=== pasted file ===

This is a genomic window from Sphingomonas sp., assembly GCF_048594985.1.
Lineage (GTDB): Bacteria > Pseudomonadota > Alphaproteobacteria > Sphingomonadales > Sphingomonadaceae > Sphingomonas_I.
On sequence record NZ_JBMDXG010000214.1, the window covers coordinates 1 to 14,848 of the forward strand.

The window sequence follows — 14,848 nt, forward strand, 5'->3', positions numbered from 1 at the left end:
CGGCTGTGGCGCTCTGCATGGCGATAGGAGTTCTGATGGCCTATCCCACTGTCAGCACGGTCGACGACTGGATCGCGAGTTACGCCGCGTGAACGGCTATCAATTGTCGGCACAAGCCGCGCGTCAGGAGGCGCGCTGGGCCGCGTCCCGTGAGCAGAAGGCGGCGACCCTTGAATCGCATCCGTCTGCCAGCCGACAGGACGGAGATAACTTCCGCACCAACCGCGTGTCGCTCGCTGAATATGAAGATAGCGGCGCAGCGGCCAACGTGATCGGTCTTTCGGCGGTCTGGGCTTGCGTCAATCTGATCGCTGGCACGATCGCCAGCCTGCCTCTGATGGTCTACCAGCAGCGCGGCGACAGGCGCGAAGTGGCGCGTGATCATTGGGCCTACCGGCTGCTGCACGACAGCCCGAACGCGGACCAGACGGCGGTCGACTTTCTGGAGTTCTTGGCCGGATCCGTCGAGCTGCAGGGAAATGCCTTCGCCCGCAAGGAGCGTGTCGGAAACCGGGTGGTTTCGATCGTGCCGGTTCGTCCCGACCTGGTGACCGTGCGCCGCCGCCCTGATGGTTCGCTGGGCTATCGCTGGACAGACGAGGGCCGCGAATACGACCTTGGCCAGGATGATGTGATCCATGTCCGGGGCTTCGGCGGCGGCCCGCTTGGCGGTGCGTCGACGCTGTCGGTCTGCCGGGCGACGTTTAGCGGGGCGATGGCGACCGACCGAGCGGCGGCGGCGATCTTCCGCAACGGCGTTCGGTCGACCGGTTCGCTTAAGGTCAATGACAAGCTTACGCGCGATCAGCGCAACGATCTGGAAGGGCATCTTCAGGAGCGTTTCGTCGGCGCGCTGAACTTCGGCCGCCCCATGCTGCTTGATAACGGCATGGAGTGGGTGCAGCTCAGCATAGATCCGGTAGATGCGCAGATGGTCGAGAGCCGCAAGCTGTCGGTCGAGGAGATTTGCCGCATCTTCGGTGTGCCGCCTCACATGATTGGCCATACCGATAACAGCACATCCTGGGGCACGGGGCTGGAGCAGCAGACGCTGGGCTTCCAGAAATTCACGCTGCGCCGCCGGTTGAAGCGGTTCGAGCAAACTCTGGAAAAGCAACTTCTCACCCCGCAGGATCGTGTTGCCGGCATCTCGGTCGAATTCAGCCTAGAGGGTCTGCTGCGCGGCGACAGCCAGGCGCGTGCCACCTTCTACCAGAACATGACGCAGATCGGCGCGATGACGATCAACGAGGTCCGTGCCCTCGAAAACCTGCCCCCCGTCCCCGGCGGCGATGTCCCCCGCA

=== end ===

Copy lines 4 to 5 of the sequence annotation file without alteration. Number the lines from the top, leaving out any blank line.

The window sequence follows — 14,848 nt, forward strand, 5'->3', positions numbered from 1 at the left end:
CGGCTGTGGCGCTCTGCATGGCGATAGGAGTTCTGATGGCCTATCCCACTGTCAGCACGGTCGACGACTGGATCGCGAGTTACGCCGCGTGAACGGCTATCAATTGTCGGCACAAGCCGCGCGTCAGGAGGCGCGCTGGGCCGCGTCCCGTGAGCAGAAGGCGGCGACCCTTGAATCGCATCCGTCTGCCAGCCGACAGGACGGAGATAACTTCCGCACCAACCGCGTGTCGCTCGCTGAATATGAAGATAGCGGCGCAGCGGCCAACGTGATCGGTCTTTCGGCGGTCTGGGCTTGCGTCAATCTGATCGCTGGCACGATCGCCAGCCTGCCTCTGATGGTCTACCAGCAGCGCGGCGACAGGCGCGAAGTGGCGCGTGATCATTGGGCCTACCGGCTGCTGCACGACAGCCCGAACGCGGACCAGACGGCGGTCGACTTTCTGGAGTTCTTGGCCGGATCCGTCGAGCTGCAGGGAAATGCCTTCGCCCGCAAGGAGCGTGTCGGAAACCGGGTGGTTTCGATCGTGCCGGTTCGTCCCGACCTGGTGACCGTGCGCCGCCGCCCTGATGGTTCGCTGGGCTATCGCTGGACAGACGAGGGCCGCGAATACGACCTTGGCCAGGATGATGTGATCCATGTCCGGGGCTTCGGCGGCGGCCCGCTTGGCGGTGCGTCGACGCTGTCGGTCTGCCGGGCGACGTTTAGCGGGGCGATGGCGACCGACCGAGCGGCGGCGGCGATCTTCCGCAACGGCGTTCGGTCGACCGGTTCGCTTAAGGTCAATGACAAGCTTACGCGCGATCAGCGCAACGATCTGGAAGGGCATCTTCAGGAGCGTTTCGTCGGCGCGCTGAACTTCGGCCGCCCCATGCTGCTTGATAACGGCATGGAGTGGGTGCAGCTCAGCATAGATCCGGTAGATGCGCAGATGGTCGAGAGCCGCAAGCTGTCGGTCGAGGAGATTTGCCGCATCTTCGGTGTGCCGCCTCACATGATTGGCCATACCGATAACAGCACATCCTGGGGCACGGGGCTGGAGCAGCAGACGCTGGGCTTCCAGAAATTCACGCTGCGCCGCCGGTTGAAGCGGTTCGAGCAAACTCTGGAAAAGCAACTTCTCACCCCGCAGGATCGTGTTGCCGGCATCTCGGTCGAATTCAGCCTAGAGGGTCTGCTGCGCGGCGACAGCCAGGCGCGTGCCACCTTCTACCAGAACATGACGCAGATCGGCGCGATGACGATCAACGAGGTCCGTGCCCTCGAAAACCTGCCCCCCGTCCCCGGCGGCGATGTCCCCCGCA